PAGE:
Bank Defections Fueled by Fees
Consumer backlash against bank fees, coupled with poor service and unmet customer expectations, has fueled increases in defection rates among customers of large, regional and midsize banks, according to the J.D. Power and Associates 2012 U.S. Bank Customer Switching and Acquisition Study.
On the heels of Bank Transfer Day, the beneficiaries of the growing move from larger banks are primarily smaller banks and credit unions, J.D. Power said.
Acquisition of new customers by smaller banks and credit unions has increased by 2.2 percentage points to an average of 10.3% in 2012 from 8.1% in 2011, the study found.
Among big banks, regional banks and midsize banks, switching rates average between 10.0% and 11.3%, while the defection rate for small banks and credit unions averages only 0.9%, a significant drop from 8.8% in 2011, the study found.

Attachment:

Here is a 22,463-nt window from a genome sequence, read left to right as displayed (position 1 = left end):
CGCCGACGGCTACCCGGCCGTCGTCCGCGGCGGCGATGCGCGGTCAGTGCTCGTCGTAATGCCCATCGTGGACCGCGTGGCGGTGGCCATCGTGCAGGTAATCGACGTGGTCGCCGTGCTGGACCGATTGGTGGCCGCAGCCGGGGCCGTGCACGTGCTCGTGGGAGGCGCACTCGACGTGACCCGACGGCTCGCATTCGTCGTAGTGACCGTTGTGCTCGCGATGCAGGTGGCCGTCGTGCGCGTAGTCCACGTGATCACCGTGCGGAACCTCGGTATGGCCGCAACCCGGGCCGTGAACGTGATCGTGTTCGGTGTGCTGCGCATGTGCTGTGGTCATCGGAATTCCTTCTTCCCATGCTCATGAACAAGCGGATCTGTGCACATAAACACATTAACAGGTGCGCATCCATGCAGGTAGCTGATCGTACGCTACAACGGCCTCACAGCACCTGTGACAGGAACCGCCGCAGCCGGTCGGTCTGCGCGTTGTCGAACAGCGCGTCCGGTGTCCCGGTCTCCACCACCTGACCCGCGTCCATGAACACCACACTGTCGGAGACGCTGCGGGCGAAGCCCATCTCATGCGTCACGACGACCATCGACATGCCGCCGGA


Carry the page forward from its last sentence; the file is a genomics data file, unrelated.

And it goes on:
The study, which was released Monday and examines the bank shopping and selection process, found that 9.6% of customers in 2012 indicate they switched their primary banking institution during the past year to a new provider. This is up from 8.7% in 2011 and 7.7% in 2010